NPC deputies mull the 21st century Maritime Silk Road

By Zhang Lulu
0 Comment(s)Print E-mail, March 12, 2014
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Chinese President Xi Jinping proposed a 21st century Maritime Silk Road during his visit to Indonesia last October. A month later, the Third Plenary Session of the 18th Communist Party of China pledged to build the new Maritime Silk Road. This was echoed again by China's Premier Li Keqiang in his work report delivered at the Second Session of the Twelfth National People's Congress (NPC) on March 5 this year.

The rejuvenation of the Maritime Silk Road has drawn widespread attention since last October, and many NPC deputies have handed in relevant motions and proposals during the Second Session of the Twelfth National People's Congress.

Trade and economic cooperation

China had a total trade volume of more than US$690 billion with nations on the Maritime Silk Road in 2012, accounting for 17.9 percent of its foreign trade, according to data released by China's Ministry of Commerce.

Guangxi Zhuang Autonomous Region, an important juncture on the Maritime Silk Road, had a trade volume of US$15.915 billion with ASEAN nations in 2013, and ASEAN countries have been the largest trade partner of Guangxi for 14 years.

Deputies from Fujian, Guangdong, Hainan and other coastal provinces also proposed taking the opportunity to further expand their trade and economic cooperation with other nations on the Maritime Silk Road.

People-to-people, cultural, and academic cooperation

Besides an economic platform, the 21st century Maritime Silk Road will also facilitate people-to-people, cultural, and academic cooperation in the area.

Provinces on the Maritime Silk Road have rich connections with southeastern Asian countries. Take Guangdong Province for example. Guangdong descendents comprise 79 percent of Thai Chinese, 49 percent of Indonesian Chinese, 57 percent of Malaysian Chinese, and 45 percent of the Singaporean Chinese, according to Xiang Xiaomei, a NPC deputy and director of the Institute of Industrial Economy at the Guangdong Academy of Social Sciences. These overseas Chinese will not only bridge the economic cooperation between China and other Asian nations, but also promote people-to-people and cultural exchanges.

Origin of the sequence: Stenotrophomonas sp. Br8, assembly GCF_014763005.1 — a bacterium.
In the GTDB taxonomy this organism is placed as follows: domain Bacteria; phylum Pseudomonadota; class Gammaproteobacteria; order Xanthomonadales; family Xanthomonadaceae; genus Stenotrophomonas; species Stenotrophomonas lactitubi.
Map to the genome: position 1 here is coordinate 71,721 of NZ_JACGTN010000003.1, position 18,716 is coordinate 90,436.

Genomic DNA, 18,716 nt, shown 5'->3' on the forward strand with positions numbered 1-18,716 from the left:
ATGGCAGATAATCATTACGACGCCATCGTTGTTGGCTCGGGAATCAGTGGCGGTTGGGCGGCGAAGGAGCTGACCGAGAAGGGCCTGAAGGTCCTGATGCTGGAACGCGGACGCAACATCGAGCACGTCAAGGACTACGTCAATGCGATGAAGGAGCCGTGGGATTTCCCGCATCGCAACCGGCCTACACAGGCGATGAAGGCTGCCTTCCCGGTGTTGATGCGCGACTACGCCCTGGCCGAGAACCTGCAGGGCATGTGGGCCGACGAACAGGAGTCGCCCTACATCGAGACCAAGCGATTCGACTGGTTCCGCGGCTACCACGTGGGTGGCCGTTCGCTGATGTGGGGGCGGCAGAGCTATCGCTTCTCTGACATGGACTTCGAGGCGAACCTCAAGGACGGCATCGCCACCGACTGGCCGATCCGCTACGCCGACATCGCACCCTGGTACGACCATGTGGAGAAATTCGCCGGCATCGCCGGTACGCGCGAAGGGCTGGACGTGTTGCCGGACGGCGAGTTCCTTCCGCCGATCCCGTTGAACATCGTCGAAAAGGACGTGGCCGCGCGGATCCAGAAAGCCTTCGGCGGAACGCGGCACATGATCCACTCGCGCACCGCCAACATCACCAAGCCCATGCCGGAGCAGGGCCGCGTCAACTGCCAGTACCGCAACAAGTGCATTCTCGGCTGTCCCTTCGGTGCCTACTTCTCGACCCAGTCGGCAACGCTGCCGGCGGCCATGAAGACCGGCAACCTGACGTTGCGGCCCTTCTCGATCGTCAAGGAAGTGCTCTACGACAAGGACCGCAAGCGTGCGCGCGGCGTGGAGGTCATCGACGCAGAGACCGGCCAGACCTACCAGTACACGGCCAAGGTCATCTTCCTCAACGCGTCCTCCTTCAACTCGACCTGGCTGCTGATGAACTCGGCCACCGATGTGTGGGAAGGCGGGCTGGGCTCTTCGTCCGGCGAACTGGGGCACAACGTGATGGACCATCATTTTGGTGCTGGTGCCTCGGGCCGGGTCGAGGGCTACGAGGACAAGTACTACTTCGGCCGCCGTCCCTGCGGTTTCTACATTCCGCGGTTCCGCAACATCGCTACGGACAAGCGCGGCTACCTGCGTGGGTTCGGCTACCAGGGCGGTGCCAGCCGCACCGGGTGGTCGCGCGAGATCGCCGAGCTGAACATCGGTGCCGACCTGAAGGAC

Jiao Nianzhi, a NPC Deputy and expert in oceanology, has cooperated for a long time with researchers from the nations along the Maritime Silk Road. "Scientists conduct joint research in these sea areas, which helps strengthen China's relations with other nations, and helps to boost academic cooperation in the area."

Marine environment protection

Marine environment protection is also on the agenda of building the 21st century Maritime Silk Road.

Jiangsu Province, located on the intersection of the Silk Road economic belt and the new Maritime Silk Road, has paid great attention to its marine environment.

"Jiangsu takes marine environment protection seriously when developing coastal areas. We have rules that at least 20 percent of the land newly claimed from sea should be protected, industrial land use should be less than 20 percent, and other land should be used for eco-friendly means." said Chen Mengmeng, a NPC deputy and head of the Environmental Protection Department of Jiangsu Province.

Besides Jiangsu, other coastal provinces have also pledged to protect the marine environment in their strategy plan of building the 21st century Maritime Silk Road.

Win-win cooperation

Some have cast doubts on China's initiative of building the 21st century Maritime Silk Road, fearing that it is an attempt to beef up China's presence in the southeastern Asian nations.

China's Foreign Minister Wang Yi said in a press conference on March 8 that the core of the Silk Road is "peace, friendship, openness, and inclusiveness", and it aims to "deliver benefits to all and build a community of shared interests".

Deputy Xiang Xiaomei said China should let the market play its full role and substantiate the initiative step by step, as nations on the Maritime Silk Road differ in economy, culture and religion. Xiang also suggests China first carry out some programs that already yield mutual benefits. "We are aiming for interaction and win-win cooperation," Xiang said.

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